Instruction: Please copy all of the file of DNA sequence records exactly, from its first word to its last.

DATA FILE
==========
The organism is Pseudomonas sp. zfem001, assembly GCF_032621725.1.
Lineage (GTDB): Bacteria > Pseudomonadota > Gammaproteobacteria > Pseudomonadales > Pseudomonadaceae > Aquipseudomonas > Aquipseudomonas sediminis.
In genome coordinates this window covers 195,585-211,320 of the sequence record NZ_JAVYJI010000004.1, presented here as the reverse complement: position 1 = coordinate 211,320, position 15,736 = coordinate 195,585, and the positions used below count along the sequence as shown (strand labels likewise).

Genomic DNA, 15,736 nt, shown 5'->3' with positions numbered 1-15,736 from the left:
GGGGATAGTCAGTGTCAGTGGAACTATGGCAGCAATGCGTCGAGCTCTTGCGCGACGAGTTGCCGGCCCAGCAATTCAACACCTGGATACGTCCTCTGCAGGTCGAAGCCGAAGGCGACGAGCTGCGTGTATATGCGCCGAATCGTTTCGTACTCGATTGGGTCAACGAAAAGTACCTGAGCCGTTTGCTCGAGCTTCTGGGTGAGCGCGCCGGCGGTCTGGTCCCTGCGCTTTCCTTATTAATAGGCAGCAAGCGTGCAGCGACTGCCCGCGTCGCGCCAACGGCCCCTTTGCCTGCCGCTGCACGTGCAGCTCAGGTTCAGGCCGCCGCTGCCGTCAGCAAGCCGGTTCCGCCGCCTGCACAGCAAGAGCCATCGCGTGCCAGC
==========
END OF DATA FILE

The organism is Pseudomonas sp. zfem001, assembly GCF_032621725.1.
Lineage (GTDB): Bacteria > Pseudomonadota > Gammaproteobacteria > Pseudomonadales > Pseudomonadaceae > Aquipseudomonas > Aquipseudomonas sediminis.
In genome coordinates this window covers 195,585-211,320 of the sequence record NZ_JAVYJI010000004.1, presented here as the reverse complement: position 1 = coordinate 211,320, position 15,736 = coordinate 195,585, and the positions used below count along the sequence as shown (strand labels likewise).

Genomic DNA, 15,736 nt, shown 5'->3' with positions numbered 1-15,736 from the left:
GGGGATAGTCAGTGTCAGTGGAACTATGGCAGCAATGCGTCGAGCTCTTGCGCGACGAGTTGCCGGCCCAGCAATTCAACACCTGGATACGTCCTCTGCAGGTCGAAGCCGAAGGCGACGAGCTGCGTGTATATGCGCCGAATCGTTTCGTACTCGATTGGGTCAACGAAAAGTACCTGAGCCGTTTGCTCGAGCTTCTGGGTGAGCGCGCCGGCGGTCTGGTCCCTGCGCTTTCCTTATTAATAGGCAGCAAGCGTGCAGCGACTGCCCGCGTCGCGCCAACGGCCCCTTTGCCTGCCGCTGCACGTGCAGCTCAGGTTCAGGCCGCCGCTGCCGTCAGCAAGCCGGTTCCGCCGCCTGCACAGCAAGAGCCATCGCGTGCCAGC